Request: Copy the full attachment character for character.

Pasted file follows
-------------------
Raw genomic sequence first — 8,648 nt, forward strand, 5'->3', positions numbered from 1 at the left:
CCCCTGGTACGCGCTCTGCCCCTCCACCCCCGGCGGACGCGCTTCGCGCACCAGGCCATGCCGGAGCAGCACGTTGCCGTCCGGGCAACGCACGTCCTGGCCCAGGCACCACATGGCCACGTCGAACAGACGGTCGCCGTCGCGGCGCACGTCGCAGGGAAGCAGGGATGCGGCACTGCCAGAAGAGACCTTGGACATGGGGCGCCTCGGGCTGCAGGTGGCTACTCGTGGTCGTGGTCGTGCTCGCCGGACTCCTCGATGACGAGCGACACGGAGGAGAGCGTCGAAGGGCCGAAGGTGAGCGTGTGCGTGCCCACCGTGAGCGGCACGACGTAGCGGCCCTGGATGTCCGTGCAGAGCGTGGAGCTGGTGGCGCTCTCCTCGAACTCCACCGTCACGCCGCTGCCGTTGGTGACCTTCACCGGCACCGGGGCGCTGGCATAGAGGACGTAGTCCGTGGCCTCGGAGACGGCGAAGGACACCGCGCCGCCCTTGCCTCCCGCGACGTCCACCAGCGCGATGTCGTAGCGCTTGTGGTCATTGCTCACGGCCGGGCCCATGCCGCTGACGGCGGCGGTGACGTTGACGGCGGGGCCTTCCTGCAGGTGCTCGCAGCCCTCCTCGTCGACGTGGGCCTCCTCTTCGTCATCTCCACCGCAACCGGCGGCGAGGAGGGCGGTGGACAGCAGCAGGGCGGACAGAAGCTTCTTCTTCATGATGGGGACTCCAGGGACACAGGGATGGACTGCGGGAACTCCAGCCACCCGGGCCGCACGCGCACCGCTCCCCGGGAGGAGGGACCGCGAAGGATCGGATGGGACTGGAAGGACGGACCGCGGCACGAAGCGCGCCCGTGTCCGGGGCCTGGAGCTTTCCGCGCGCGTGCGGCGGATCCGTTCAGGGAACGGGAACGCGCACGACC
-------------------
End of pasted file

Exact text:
Raw genomic sequence first — 8,648 nt, forward strand, 5'->3', positions numbered from 1 at the left:
CCCCTGGTACGCGCTCTGCCCCTCCACCCCCGGCGGACGCGCTTCGCGCACCAGGCCATGCCGGAGCAGCACGTTGCCGTCCGGGCAACGCACGTCCTGGCCCAGGCACCACATGGCCACGTCGAACAGACGGTCGCCGTCGCGGCGCACGTCGCAGGGAAGCAGGGATGCGGCACTGCCAGAAGAGACCTTGGACATGGGGCGCCTCGGGCTGCAGGTGGCTACTCGTGGTCGTGGTCGTGCTCGCCGGACTCCTCGATGACGAGCGACACGGAGGAGAGCGTCGAAGGGCCGAAGGTGAGCGTGTGCGTGCCCACCGTGAGCGGCACGACGTAGCGGCCCTGGATGTCCGTGCAGAGCGTGGAGCTGGTGGCGCTCTCCTCGAACTCCACCGTCACGCCGCTGCCGTTGGTGACCTTCACCGGCACCGGGGCGCTGGCATAGAGGACGTAGTCCGTGGCCTCGGAGACGGCGAAGGACACCGCGCCGCCCTTGCCTCCCGCGACGTCCACCAGCGCGATGTCGTAGCGCTTGTGGTCATTGCTCACGGCCGGGCCCATGCCGCTGACGGCGGCGGTGACGTTGACGGCGGGGCCTTCCTGCAGGTGCTCGCAGCCCTCCTCGTCGACGTGGGCCTCCTCTTCGTCATCTCCACCGCAACCGGCGGCGAGGAGGGCGGTGGACAGCAGCAGGGCGGACAGAAGCTTCTTCTTCATGATGGGGACTCCAGGGACACAGGGATGGACTGCGGGAACTCCAGCCACCCGGGCCGCACGCGCACCGCTCCCCGGGAGGAGGGACCGCGAAGGATCGGATGGGACTGGAAGGACGGACCGCGGCACGAAGCGCGCCCGTGTCCGGGGCCTGGAGCTTTCCGCGCGCGTGCGGCGGATCCGTTCAGGGAACGGGAACGCGCACGACC